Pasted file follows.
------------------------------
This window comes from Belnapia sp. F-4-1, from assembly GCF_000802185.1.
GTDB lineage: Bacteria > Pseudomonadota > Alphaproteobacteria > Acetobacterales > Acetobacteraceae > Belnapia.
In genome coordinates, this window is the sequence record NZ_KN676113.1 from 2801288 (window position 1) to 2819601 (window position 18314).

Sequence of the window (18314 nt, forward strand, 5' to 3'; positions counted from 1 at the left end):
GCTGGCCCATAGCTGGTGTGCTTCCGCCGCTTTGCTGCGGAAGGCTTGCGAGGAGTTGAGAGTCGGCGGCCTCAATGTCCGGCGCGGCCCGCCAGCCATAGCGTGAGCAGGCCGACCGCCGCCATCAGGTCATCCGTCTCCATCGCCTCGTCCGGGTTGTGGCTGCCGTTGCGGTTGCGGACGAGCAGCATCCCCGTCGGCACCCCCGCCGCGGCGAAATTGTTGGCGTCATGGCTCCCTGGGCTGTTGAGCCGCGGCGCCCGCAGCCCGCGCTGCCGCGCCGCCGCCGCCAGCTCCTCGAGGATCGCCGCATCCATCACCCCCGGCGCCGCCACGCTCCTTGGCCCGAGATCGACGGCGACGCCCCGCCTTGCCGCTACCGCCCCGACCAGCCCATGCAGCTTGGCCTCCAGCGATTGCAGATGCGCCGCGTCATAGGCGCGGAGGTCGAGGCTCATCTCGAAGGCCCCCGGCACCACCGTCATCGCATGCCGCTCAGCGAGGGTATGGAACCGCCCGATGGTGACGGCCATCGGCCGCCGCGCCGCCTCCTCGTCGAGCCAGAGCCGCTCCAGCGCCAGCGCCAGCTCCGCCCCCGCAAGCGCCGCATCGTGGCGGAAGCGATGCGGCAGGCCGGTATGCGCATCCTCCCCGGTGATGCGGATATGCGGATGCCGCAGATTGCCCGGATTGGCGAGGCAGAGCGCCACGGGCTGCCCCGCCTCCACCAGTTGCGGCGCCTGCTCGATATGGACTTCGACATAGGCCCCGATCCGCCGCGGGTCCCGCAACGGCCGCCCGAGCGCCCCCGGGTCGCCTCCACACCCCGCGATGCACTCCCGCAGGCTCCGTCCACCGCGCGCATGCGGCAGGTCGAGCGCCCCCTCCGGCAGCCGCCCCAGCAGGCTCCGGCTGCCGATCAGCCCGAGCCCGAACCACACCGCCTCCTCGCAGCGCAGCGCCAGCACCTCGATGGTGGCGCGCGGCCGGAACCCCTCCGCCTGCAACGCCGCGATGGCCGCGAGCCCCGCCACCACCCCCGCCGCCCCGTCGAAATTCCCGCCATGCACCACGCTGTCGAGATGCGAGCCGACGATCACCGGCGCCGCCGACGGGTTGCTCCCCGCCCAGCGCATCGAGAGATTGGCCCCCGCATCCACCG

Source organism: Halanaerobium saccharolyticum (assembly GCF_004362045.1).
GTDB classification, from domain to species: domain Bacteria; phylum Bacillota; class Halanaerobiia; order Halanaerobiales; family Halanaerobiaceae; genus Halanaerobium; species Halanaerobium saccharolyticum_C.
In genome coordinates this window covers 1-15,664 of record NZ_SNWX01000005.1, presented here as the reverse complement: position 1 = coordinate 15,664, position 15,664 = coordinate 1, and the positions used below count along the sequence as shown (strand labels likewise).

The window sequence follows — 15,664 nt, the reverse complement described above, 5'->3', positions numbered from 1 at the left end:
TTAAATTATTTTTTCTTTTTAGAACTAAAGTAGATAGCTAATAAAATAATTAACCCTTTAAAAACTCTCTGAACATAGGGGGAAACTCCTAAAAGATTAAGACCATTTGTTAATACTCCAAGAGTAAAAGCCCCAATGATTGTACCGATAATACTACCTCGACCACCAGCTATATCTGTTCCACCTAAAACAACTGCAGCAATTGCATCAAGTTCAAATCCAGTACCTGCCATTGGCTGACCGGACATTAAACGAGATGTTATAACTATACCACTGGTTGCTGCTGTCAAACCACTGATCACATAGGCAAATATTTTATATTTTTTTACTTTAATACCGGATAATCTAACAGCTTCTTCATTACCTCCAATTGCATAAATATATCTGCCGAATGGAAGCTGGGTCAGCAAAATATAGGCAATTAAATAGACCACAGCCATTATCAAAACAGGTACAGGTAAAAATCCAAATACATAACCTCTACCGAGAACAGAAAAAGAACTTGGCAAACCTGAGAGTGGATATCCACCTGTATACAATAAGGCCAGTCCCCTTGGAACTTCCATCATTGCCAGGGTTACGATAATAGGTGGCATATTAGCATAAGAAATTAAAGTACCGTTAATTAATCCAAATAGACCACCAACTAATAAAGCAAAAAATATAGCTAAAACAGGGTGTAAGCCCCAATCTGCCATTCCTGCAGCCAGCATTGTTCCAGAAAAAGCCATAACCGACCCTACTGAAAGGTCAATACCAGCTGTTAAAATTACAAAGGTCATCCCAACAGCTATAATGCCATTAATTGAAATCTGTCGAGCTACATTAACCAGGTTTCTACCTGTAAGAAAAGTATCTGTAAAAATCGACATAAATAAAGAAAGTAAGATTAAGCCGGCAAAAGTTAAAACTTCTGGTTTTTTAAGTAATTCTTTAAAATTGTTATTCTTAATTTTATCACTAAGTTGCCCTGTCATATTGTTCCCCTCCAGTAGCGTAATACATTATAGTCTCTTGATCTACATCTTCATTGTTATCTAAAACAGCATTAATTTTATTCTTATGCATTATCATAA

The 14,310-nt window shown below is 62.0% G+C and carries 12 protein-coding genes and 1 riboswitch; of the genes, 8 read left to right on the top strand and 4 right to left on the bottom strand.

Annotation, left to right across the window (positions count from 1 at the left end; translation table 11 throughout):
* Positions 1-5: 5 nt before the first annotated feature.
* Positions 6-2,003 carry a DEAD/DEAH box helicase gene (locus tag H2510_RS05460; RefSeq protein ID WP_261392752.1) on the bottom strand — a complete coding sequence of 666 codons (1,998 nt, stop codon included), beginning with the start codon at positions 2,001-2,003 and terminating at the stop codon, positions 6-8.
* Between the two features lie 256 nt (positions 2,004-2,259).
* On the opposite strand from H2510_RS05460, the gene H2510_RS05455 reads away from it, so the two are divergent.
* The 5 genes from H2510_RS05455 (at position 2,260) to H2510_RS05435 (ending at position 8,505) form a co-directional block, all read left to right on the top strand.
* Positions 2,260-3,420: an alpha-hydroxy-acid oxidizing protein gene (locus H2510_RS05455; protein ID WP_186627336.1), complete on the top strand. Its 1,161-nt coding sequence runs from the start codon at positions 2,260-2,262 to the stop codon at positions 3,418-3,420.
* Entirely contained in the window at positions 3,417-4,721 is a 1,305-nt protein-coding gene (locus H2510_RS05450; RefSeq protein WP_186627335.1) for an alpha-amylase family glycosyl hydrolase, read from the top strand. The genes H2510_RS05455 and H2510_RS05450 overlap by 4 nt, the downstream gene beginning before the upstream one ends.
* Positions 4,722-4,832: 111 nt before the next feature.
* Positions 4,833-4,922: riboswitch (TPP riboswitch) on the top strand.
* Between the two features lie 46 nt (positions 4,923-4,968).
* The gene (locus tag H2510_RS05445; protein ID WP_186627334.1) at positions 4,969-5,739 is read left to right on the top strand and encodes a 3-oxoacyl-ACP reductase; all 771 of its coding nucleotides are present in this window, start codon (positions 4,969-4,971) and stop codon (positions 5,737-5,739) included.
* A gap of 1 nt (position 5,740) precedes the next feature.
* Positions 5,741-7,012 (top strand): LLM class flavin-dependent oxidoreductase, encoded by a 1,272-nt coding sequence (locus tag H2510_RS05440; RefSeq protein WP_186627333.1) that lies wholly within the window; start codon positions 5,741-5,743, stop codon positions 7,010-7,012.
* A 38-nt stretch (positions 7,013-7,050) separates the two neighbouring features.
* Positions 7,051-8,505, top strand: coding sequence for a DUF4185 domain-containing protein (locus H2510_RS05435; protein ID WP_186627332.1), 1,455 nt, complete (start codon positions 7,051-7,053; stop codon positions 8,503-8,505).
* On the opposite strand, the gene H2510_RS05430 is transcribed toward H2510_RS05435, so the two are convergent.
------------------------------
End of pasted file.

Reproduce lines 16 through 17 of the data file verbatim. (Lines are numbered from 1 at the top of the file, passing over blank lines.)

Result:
* On the opposite strand from H2510_RS05460, the gene H2510_RS05455 reads away from it, so the two are divergent.
* The 5 genes from H2510_RS05455 (at position 2,260) to H2510_RS05435 (ending at position 8,505) form a co-directional block, all read left to right on the top strand.